How remote patient monitoring technology can impact decentralized clinical trials

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Already 100 years ago (see photo of the cover of Radio News, April 1924), the concept of “decentralized care” seemed very close. Several key elements had to evolve over the last century to make this a reality: sensors (remote patient monitoring), telecommunications infrastructure (the Internet), science, and perhaps most importantly, adherence. medical communities and patients. . The COVID-19 pandemic has dramatically accelerated the latter, to the point where we have to ask ourselves: what’s next? What have we learned and how are we moving forward pragmatically?

Depending on how we define them, decentralized clinical trials (DCTs) are nothing new – the concept and early trials with a decentralized design drastically predated COVID 19. Clinical research pioneer Craig Lipset cites feasibility study over the Internet from 2003 and a Boston University patent for “Trials over the Internet” in 2007. But they are still not a singularly defined entity, which has led to some confusion around nomenclature (virtual? hybrid ?combinations?without site?) and execution.

Recently, the Clinical Trials Transformation Initiative (CTTI) tips defined DCT as trials “in which some or all of the assessments or study visits are conducted at locations other than the investigator’s site”. Here we focus specifically on a portion of this wide spectrum: how technology can enable participation, reducing the burden on participants and providing better data. We believe this aligns well with efforts to provide broader access to a more diverse population, which is encouraged by recent FDA Recommendations.

In part, pharmaceutical companies and CROs can conduct viable decentralized drug development trials due to the advent of remote patient monitoring technology, wearable sensors, and electronically collected data such as ePROs, but also through more patient-centric real-world data. to concentrate. The way these trials are established, conducted and validated has evolved significantly under the pressure of the COVID-19 pandemic. The question now is what will happen next? What have we learned (both before and after COVID) and how can we put it into practice? How do the benefits of participant burden and cohort diversity balance with the endpoints needed to establish the safety and efficacy of new drugs? What elements of study design, enabling technology, and next-generation data management are needed to benefit all stakeholders, including patients, researchers, sponsors, and society?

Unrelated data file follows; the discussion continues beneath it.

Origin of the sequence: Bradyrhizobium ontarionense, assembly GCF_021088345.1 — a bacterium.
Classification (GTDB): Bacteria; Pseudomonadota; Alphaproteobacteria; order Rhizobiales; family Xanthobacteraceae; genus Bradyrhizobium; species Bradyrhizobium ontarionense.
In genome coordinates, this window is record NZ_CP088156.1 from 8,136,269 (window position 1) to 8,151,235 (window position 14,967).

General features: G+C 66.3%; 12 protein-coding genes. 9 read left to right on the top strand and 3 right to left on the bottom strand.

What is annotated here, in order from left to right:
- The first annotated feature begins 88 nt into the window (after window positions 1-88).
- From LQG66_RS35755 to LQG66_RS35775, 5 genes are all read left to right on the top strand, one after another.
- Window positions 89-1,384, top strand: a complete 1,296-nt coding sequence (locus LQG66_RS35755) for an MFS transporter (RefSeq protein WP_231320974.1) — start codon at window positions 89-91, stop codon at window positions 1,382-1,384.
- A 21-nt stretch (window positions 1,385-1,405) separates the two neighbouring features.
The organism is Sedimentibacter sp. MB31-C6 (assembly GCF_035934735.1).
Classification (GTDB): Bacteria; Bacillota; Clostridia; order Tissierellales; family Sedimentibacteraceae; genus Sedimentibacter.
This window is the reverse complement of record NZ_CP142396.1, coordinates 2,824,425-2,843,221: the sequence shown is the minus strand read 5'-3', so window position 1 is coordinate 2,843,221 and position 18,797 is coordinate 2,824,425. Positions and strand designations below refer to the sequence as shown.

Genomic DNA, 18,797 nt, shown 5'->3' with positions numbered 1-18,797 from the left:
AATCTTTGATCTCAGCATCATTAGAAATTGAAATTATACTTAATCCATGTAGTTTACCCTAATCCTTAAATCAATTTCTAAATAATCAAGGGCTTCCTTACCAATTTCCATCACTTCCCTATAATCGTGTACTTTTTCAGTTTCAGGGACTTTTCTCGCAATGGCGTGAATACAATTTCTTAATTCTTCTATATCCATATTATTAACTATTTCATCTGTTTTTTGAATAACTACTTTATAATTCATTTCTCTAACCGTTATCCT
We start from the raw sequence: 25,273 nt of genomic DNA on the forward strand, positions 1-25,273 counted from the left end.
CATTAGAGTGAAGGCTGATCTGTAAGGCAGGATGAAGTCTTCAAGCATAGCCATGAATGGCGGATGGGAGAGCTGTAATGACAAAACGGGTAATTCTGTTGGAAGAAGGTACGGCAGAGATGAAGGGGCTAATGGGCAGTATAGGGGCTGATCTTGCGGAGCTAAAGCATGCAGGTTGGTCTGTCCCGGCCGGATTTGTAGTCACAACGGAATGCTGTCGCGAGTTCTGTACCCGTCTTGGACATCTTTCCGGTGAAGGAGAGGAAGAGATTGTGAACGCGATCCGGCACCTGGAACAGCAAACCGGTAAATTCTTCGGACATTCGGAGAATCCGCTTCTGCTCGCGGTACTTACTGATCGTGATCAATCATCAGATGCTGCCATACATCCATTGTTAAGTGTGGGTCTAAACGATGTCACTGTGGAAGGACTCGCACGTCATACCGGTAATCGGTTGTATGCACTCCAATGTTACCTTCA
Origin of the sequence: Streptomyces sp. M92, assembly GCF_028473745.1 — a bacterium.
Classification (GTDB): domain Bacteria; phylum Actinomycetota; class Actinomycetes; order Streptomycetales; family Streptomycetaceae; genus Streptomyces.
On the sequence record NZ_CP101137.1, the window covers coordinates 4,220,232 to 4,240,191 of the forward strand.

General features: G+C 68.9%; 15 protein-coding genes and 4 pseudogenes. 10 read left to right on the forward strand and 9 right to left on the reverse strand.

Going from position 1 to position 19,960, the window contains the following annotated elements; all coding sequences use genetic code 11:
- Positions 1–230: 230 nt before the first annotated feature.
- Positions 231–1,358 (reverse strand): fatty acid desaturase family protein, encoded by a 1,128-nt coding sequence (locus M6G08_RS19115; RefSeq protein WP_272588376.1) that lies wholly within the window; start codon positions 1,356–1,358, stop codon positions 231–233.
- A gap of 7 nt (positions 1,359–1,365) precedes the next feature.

Patient perspective

Starting with the positives on the patient side, many aspects of clinical trials can be done remotely which, when done right, increases convenience, accessibility and diversity. Medical-grade remote patient monitoring (RPM) devices and digital technology can make it easier to get high-quality data, but turning that data into clinical trial metrics is a high bar. More importantly, the foundation must first be established, which is necessary for regulatory approvals and, ultimately, buy-in from the pharmaceutical industry.

As anyone who has spent hours in the digital “customer support loops” for their mobile carrier can attest, decentralized processes need to be simple, effective and efficient in order to ensure patient buy-in. We have heard of subjects who are motivated but unable to participate in drug trials due to travel burden. DCT capabilities such as RPM devices can allow them to participate. These medical devices, mainly portable devices, must be designed for patient comfort, reuse and self-service. Depending on the trial, the participant group could be tech-savvy millennials, or it could be an older demographic that is much less tech-savvy and/or dependent on a carer. Trial participants may represent a wide range of demographics as we seek to expand the diversity of participants for various studies.

The pandemic has forced some populations to quickly adapt to various forms of digital healthcare, including telemedicine. This is a positive development, but it is not enough. There is an opportunity to further capitalize on this uptake by driving participation in decentralized trials and expanding to previously underserved populations. This requires recognizing problems and developing solutions to ensure that the progress made so far is not transitory and accelerates the development of more patient-centric medicines.

Pharmaceutical point of view